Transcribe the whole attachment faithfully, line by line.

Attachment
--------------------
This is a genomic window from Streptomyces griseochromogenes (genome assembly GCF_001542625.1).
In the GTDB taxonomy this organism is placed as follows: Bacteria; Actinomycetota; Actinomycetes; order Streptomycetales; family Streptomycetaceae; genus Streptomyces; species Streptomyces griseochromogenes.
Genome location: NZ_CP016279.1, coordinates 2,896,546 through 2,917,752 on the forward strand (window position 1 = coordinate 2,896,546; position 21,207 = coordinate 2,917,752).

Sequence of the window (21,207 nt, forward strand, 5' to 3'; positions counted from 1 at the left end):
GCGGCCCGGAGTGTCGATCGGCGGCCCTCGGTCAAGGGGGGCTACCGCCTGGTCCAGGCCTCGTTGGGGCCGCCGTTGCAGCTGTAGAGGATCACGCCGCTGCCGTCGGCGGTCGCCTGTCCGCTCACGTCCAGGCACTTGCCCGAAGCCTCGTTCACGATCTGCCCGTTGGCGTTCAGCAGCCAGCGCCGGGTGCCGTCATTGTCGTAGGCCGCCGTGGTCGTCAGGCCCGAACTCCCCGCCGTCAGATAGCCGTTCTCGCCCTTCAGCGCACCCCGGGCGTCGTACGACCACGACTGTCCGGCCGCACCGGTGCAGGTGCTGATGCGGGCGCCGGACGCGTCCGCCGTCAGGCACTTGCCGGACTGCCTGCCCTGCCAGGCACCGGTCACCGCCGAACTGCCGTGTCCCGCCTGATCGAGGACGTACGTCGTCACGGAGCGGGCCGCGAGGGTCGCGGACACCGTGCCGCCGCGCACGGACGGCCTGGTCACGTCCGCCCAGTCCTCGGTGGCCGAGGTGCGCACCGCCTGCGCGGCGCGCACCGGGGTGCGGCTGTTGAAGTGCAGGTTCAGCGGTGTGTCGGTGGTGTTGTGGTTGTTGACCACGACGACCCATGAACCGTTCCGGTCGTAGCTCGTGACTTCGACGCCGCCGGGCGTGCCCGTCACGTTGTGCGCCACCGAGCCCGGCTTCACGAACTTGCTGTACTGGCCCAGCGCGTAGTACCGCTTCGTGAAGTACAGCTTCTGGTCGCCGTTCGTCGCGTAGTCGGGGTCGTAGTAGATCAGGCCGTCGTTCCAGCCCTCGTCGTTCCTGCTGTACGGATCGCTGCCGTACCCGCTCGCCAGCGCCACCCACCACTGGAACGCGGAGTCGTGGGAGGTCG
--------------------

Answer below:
This is a genomic window from Streptomyces griseochromogenes (genome assembly GCF_001542625.1).
In the GTDB taxonomy this organism is placed as follows: Bacteria; Actinomycetota; Actinomycetes; order Streptomycetales; family Streptomycetaceae; genus Streptomyces; species Streptomyces griseochromogenes.
Genome location: NZ_CP016279.1, coordinates 2,896,546 through 2,917,752 on the forward strand (window position 1 = coordinate 2,896,546; position 21,207 = coordinate 2,917,752).

Sequence of the window (21,207 nt, forward strand, 5' to 3'; positions counted from 1 at the left end):
GCGGCCCGGAGTGTCGATCGGCGGCCCTCGGTCAAGGGGGGCTACCGCCTGGTCCAGGCCTCGTTGGGGCCGCCGTTGCAGCTGTAGAGGATCACGCCGCTGCCGTCGGCGGTCGCCTGTCCGCTCACGTCCAGGCACTTGCCCGAAGCCTCGTTCACGATCTGCCCGTTGGCGTTCAGCAGCCAGCGCCGGGTGCCGTCATTGTCGTAGGCCGCCGTGGTCGTCAGGCCCGAACTCCCCGCCGTCAGATAGCCGTTCTCGCCCTTCAGCGCACCCCGGGCGTCGTACGACCACGACTGTCCGGCCGCACCGGTGCAGGTGCTGATGCGGGCGCCGGACGCGTCCGCCGTCAGGCACTTGCCGGACTGCCTGCCCTGCCAGGCACCGGTCACCGCCGAACTGCCGTGTCCCGCCTGATCGAGGACGTACGTCGTCACGGAGCGGGCCGCGAGGGTCGCGGACACCGTGCCGCCGCGCACGGACGGCCTGGTCACGTCCGCCCAGTCCTCGGTGGCCGAGGTGCGCACCGCCTGCGCGGCGCGCACCGGGGTGCGGCTGTTGAAGTGCAGGTTCAGCGGTGTGTCGGTGGTGTTGTGGTTGTTGACCACGACGACCCATGAACCGTTCCGGTCGTAGCTCGTGACTTCGACGCCGCCGGGCGTGCCCGTCACGTTGTGCGCCACCGAGCCCGGCTTCACGAACTTGCTGTACTGGCCCAGCGCGTAGTACCGCTTCGTGAAGTACAGCTTCTGGTCGCCGTTCGTCGCGTAGTCGGGGTCGTAGTAGATCAGGCCGTCGTTCCAGCCCTCGTCGTTCCTGCTGTACGGATCGCTGCCGTACCCGCTCGCCAGCGCCACCCACCACTGGAACGCGGAGTCGTGGGAGGTCG